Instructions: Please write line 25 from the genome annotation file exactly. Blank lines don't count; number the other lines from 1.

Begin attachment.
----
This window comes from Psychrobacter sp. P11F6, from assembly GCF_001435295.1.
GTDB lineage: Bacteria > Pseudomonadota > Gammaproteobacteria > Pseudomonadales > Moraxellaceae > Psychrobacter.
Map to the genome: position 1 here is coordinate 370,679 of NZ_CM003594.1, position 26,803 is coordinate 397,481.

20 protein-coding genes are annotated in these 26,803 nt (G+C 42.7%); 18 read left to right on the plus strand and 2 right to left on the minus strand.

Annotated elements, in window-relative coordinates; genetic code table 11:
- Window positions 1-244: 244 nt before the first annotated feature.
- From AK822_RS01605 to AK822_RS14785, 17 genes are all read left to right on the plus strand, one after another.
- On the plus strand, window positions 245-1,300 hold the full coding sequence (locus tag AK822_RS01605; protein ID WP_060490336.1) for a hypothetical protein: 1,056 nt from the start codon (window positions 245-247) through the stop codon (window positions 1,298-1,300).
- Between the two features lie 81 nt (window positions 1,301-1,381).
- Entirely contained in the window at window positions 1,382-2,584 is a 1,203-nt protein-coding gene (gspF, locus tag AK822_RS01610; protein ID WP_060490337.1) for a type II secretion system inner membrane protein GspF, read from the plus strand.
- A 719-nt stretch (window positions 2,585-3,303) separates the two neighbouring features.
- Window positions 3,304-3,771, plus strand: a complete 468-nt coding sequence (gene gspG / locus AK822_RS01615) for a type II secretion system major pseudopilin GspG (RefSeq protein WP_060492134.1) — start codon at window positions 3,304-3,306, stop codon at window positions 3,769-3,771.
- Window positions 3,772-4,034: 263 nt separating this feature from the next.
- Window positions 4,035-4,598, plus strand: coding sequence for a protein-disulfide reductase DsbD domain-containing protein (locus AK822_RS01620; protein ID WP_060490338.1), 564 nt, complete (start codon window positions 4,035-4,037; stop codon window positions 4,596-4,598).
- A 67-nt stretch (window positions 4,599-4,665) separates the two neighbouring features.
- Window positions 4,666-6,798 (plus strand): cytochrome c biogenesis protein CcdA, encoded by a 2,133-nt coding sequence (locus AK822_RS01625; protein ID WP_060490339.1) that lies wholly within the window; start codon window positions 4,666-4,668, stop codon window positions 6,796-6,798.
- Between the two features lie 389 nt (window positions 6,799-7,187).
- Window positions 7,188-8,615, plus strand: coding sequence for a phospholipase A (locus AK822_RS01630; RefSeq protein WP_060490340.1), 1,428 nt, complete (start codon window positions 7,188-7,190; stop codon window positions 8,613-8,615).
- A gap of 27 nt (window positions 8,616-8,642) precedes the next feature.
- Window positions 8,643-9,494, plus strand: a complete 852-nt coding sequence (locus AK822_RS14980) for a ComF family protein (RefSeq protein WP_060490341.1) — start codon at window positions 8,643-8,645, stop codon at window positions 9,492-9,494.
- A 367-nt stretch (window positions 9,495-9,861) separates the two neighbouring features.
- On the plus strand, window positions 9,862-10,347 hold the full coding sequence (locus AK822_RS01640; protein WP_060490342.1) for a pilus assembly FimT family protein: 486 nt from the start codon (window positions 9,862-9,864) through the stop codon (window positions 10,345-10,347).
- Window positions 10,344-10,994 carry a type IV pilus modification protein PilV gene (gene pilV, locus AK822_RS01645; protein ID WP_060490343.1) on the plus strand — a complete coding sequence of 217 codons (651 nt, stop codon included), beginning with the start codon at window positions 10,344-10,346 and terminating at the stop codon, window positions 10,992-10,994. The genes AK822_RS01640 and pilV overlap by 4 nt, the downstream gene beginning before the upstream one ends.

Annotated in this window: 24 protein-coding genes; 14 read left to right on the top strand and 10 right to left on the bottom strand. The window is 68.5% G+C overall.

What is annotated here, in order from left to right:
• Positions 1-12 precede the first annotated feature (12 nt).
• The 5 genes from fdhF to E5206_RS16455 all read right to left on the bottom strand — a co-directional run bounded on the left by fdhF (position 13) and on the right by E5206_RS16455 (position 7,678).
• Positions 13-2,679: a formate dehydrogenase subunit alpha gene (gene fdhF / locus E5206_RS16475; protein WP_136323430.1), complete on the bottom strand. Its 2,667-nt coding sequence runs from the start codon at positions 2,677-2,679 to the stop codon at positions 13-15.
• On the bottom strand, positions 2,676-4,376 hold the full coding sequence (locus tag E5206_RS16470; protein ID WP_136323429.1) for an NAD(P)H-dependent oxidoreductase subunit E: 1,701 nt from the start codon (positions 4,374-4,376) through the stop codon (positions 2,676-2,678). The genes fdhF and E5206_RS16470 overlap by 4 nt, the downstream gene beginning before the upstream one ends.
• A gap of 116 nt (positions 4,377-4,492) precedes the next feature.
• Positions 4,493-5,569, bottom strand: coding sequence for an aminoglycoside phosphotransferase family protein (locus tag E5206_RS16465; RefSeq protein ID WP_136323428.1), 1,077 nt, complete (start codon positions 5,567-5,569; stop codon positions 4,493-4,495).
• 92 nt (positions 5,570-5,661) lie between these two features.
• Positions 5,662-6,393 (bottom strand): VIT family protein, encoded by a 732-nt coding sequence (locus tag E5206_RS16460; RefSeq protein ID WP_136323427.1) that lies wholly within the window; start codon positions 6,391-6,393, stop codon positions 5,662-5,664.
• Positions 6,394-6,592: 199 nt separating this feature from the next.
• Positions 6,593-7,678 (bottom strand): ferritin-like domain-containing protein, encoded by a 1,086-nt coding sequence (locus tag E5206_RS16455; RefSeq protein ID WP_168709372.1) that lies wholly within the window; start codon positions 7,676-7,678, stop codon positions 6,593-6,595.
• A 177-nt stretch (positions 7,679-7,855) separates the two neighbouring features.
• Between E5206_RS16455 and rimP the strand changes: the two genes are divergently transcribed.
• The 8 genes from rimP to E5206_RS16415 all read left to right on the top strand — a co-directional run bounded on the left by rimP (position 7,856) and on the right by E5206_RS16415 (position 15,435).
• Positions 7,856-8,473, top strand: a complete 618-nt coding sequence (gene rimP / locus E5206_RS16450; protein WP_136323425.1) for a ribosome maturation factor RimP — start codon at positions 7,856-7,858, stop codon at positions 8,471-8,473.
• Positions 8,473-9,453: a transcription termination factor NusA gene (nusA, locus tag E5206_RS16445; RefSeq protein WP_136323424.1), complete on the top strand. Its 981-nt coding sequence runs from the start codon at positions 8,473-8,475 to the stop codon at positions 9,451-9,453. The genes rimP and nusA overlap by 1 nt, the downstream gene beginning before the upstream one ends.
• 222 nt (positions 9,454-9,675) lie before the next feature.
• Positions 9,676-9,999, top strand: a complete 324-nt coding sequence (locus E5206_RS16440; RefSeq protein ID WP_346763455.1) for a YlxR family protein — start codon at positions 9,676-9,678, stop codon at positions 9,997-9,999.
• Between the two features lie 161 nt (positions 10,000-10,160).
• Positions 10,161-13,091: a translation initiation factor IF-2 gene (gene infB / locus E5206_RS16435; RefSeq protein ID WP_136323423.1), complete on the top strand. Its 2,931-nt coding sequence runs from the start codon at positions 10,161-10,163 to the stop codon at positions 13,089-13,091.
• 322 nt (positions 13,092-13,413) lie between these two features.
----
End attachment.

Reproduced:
What is annotated here, in order from left to right: